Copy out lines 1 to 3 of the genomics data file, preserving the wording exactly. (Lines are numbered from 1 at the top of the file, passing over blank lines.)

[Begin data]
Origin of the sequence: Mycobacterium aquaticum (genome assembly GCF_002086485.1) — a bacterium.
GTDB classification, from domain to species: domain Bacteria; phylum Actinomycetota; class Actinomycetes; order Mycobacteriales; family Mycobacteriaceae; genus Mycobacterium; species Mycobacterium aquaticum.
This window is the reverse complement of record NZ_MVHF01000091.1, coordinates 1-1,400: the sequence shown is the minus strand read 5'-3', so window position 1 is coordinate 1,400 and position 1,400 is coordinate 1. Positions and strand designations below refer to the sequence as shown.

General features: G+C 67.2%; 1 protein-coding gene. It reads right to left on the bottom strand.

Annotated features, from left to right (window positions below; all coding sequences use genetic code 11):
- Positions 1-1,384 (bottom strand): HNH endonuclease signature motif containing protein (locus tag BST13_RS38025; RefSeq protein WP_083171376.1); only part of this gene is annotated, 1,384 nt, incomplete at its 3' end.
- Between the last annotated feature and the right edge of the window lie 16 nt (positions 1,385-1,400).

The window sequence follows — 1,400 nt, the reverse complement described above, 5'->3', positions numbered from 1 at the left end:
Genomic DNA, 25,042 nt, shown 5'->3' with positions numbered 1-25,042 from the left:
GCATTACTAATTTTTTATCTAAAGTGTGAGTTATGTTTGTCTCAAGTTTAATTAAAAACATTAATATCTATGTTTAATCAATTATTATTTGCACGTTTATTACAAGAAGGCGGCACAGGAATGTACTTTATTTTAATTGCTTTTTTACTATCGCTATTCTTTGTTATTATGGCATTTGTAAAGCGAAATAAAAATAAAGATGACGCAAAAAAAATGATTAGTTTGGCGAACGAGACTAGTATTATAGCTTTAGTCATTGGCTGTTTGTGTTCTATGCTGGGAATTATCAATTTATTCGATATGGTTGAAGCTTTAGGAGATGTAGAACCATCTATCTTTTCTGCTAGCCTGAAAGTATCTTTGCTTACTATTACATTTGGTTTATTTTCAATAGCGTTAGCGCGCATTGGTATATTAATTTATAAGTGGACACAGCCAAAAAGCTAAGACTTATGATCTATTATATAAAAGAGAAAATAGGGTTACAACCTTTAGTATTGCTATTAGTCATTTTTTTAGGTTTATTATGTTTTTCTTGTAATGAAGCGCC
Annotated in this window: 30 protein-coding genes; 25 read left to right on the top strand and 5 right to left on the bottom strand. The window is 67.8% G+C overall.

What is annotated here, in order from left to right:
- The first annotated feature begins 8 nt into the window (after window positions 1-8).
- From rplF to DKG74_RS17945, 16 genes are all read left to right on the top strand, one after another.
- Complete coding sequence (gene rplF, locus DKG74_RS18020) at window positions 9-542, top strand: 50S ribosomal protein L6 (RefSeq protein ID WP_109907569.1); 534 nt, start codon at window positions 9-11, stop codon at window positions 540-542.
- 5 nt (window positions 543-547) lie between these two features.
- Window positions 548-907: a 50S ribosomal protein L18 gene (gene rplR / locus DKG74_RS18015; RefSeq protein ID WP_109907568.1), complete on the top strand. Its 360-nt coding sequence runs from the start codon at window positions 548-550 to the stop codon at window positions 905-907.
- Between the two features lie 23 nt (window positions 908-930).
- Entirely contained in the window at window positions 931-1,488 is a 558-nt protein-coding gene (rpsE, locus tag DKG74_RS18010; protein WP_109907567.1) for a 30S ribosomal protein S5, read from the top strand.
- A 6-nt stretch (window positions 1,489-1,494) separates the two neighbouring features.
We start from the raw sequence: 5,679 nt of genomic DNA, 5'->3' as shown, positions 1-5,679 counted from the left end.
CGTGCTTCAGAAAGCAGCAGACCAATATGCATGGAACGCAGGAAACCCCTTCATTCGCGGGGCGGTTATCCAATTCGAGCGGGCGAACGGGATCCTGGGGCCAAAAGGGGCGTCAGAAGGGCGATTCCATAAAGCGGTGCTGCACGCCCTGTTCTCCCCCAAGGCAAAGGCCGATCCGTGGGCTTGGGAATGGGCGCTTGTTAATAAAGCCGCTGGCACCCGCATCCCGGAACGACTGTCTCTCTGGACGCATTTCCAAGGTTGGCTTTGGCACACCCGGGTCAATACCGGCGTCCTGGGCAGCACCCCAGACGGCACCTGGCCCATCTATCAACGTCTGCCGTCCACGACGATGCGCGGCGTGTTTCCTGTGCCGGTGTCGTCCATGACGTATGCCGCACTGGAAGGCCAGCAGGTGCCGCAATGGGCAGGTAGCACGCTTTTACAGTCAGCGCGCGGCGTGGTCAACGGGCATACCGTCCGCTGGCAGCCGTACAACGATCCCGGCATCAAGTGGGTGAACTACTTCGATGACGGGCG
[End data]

Origin of the sequence: Mycobacterium aquaticum (genome assembly GCF_002086485.1) — a bacterium.
GTDB classification, from domain to species: domain Bacteria; phylum Actinomycetota; class Actinomycetes; order Mycobacteriales; family Mycobacteriaceae; genus Mycobacterium; species Mycobacterium aquaticum.
This window is the reverse complement of record NZ_MVHF01000091.1, coordinates 1-1,400: the sequence shown is the minus strand read 5'-3', so window position 1 is coordinate 1,400 and position 1,400 is coordinate 1. Positions and strand designations below refer to the sequence as shown.